Sweet friends, I am raising the prices on all of my art work as of 12:01 am, October 19th, 2013. That day is my 42nd birthday and it marks a fine time to grow up a little in terms of my art career. This is not a decision I am making lightly, but maybe my reasoning is helpful to others out there struggling to assign value to their work as well.
My updated art-making standards
- I will not give away work unless I get a grant to pay for the entire production. I cannot pay for it out of pocket.
- The Valentine will be a subscription from here on out. I will send out word when one is being produced to a few hundred people who will be given the opportunity to order the work at a reduced price. Everyone else who orders one will be charged full price.
- I will be producing work more suited for galleries in addition to the products. I’m not saying it will comprise the lion’s share of work, but it will be there as well.
- I will use higher-end materials for physical work, and I will consider making one-of-a-kind pieces more frequently.
- I will no longer treat my art as something I do on the sidelines. I’ve had to work day job after day job, trying to fit in my art when I could scrape together time, money, and space to do it. I have slowly drifted into a position of treating my work as little more than a hobby. An all-consuming, terribly expensive hobby.
Why the change?
Starting out back in 1996, I wanted to make a difference for everyone, especially people with no money. I grew up rather poor so I felt compelled to make art I myself could afford. To that end, I chose printmaking–with its glorious heritage of the multiple–as my principle means of conveying some light into the lives of my fellow wo/man. I have given away thousands of prints and objects over the years to let people know I cared. In the end, I was just giving work away to my friends, rarely did the circle expand beyond that. For all my highfalutin ideals, I didn’t get out enough to really start a movement.
I wanted to be for the people, my people–the poor, the uninsured, the artistically inclined and badly financed. To this end, I have actively priced my work as cheaply as possible and have never made enough to pay for the print run of even one of my pieces. I have actively sought poverty and obscurity, thinking that it would somehow lead to credibility and acclaim. It doesn’t, I assure you. I also had a little bit of a beef with gallery-friendly work: I didn’t want to alienate the crowds of people who don’t attend art shows. I stuck to mail art, hand-held objects, products for some imagined utopian department store. I ditched loads of ideas over the years as being too gallery-friendly.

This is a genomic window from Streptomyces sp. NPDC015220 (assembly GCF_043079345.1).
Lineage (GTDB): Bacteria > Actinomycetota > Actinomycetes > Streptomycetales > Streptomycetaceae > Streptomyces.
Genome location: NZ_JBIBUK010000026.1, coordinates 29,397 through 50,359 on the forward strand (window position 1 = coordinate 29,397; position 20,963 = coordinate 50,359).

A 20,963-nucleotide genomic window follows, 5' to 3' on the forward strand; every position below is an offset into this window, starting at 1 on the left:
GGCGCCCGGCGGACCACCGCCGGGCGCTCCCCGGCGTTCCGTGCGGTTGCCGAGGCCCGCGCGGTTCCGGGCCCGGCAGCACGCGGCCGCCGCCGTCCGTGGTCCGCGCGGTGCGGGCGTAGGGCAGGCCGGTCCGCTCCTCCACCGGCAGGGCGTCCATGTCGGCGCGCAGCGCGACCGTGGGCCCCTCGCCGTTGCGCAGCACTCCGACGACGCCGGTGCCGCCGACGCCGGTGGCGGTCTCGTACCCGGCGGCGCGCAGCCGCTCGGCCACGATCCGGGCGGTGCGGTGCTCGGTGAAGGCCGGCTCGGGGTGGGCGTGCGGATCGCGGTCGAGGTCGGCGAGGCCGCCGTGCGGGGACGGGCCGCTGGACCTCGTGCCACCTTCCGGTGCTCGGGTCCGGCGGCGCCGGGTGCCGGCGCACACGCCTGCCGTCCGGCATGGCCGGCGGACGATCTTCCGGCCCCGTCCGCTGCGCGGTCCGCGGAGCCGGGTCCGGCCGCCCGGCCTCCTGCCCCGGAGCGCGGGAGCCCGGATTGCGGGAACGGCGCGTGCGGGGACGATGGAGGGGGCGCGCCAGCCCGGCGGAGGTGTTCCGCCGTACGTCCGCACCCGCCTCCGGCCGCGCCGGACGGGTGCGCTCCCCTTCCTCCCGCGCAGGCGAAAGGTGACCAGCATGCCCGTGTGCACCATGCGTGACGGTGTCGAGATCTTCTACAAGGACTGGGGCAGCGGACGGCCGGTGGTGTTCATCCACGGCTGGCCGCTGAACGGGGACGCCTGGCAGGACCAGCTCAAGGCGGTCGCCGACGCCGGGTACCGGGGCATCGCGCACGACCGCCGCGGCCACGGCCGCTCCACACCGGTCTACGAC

This way of operating made sense for nearly 15 years, although I admit the last few years I have been getting a little resentful that all those prints I sent out never led to a huge retrospective at the Whitney (never mind that whole gallery embargo). Hell, I was getting pretty sore that so few of the people I sent work to ever managed to say thanks. My motives had gotten a little cloudy, to say the least. I need to seriously engage the art world in an informed way as I want to be a professional artist with a body of consistently well-developed work.
Another quick edit: I did get invited last year to be in a group show called Tomorrowland, curated by Sam Fields. I was flown out to LA to do workshops and an artist talk and everything. It was tremendous in terms of validation and recognition. I am sorry I did not mention it in my original article, it was a huge moment in my career so far. It made me keenly aware that I had been operating outside of the gallery system for way too long.
I launched into becoming an artist with absolutely no training as to the business of art, or to the art of making a living doing what I love. I did not know how to account for overhead or how to make a profit. I thought that would all just… happen. It does not. I have to educate myself and cultivate an art practice that actually makes enough money to pay for itself at the very least. I have to redress my working ethos as what I thought would work when I was in grad school can only get me so far.
Here is what I am working to learn:
- To treat my art-making as a way to earn a living.
- To earn this living using workable business practices: time-management, sustainable spending, and project management.
- To promote my work with the vigor it deserves: I cannot rely on my personal network of friends. I have to take a stand professionally. No one is going to discover my work in the proverbial soda shop, I have to hustle to get it seen.
- To make my art-making my top priority over any day jobs because it is my life’s work. (Luckily, teaching has proven to be a lovely compliment to making art.)
Looking back, I unwittingly shortchanged myself and my artwork in the name of a few youthful ideals. There is more than enough working against us as we start out as artists in this world, I just made my path harder for the first decade or so. The experience will probably work to serve me well in the end, but I cannot afford to make myself or my artwork a bargain anymore. I am lucky to have realized that it is my responsibility to change things instead of getting bitter and giving up entirely.
Now, I just have to find out how to do all of this. I’m lucky that I’ve worked as a freelancer for so long as there are a lot of good habits that I can transfer. I just have to get over feeling dirty: there is no sin in making work that sells for a good price and I am not a sell-out for expecting people to pay for my work. I deserve to make a living doing what I love to do, if I do it well enough.